Stair Dimensions:

Although Stair dimensions may change depending on the purpose of their usage, we must keep all the steps of the same size and height. Also, it is important to ensure they are safely accessible. For Ex. If doors open directly into the stairway, one should provide a wide platform, min of 50 cm, beyond the door-swing.

Moreover, the maximum number of steps between landings is recommended to be 18, with 1 or 2 flights in the same direction. Having more than 2 flights in the same direction may give a few of the individuals climacophobia – a fear of climbing stairs.


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Surface Texture and Covering:

While it is very intuitive that the surface shall not be very slippery, stairs must also be maintained properly. In addition to that, we must repair any uneven surfaces, cracks, or protruding nails that may have come out because of heavy use of the stairway.

How to Make Stairs Safer for Elderly

Also, loose coverings on the stairs are a major cause of stairway accidents. Therefore, steps must be covered by the material made of well-secured rubber or non-slippery rugs.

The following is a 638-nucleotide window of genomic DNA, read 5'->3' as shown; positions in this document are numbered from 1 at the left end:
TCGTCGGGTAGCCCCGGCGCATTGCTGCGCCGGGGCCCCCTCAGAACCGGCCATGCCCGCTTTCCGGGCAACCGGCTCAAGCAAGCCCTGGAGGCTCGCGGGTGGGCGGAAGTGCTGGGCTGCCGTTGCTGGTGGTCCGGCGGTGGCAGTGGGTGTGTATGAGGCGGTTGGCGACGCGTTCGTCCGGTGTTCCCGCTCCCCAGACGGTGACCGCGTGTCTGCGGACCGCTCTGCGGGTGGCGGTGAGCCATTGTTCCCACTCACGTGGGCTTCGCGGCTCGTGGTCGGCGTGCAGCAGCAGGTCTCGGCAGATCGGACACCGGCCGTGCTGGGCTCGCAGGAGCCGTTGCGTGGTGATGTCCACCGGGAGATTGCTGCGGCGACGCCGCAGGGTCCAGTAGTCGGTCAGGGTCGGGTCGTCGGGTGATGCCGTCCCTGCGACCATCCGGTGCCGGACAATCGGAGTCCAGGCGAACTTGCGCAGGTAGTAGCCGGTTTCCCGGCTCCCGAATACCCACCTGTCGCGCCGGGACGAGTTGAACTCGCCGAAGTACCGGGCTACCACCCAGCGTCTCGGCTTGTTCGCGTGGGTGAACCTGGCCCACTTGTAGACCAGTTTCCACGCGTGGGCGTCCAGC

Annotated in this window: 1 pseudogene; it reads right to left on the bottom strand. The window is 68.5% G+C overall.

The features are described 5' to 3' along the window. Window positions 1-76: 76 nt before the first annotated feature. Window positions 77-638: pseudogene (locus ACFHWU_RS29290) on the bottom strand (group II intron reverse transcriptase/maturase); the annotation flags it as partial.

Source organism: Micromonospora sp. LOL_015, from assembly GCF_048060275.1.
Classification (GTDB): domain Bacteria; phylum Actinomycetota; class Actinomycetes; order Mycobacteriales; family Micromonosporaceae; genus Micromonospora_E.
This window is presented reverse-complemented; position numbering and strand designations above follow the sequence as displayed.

Handrails play one of the most important roles in making the staircases safe for use. While having well-secured handrails on both sides of the stairs is ideal, a handrail on at least one side is non-negotiable from a safety point of view.

Also, handrails must be of appropriate dimension so that individuals can grasp it easily by full hand around it. The handrail surface should be made smooth without making it slippery. So that stairway users can run their hands smoothly along the entire length without having to adjust their grip.

While keeping the handrail height around 3 feet or less than 1 meter will make it comfortable for use by adults, we must keep the necessary clearances in the handrail guards to mitigate the risk of children falling through them.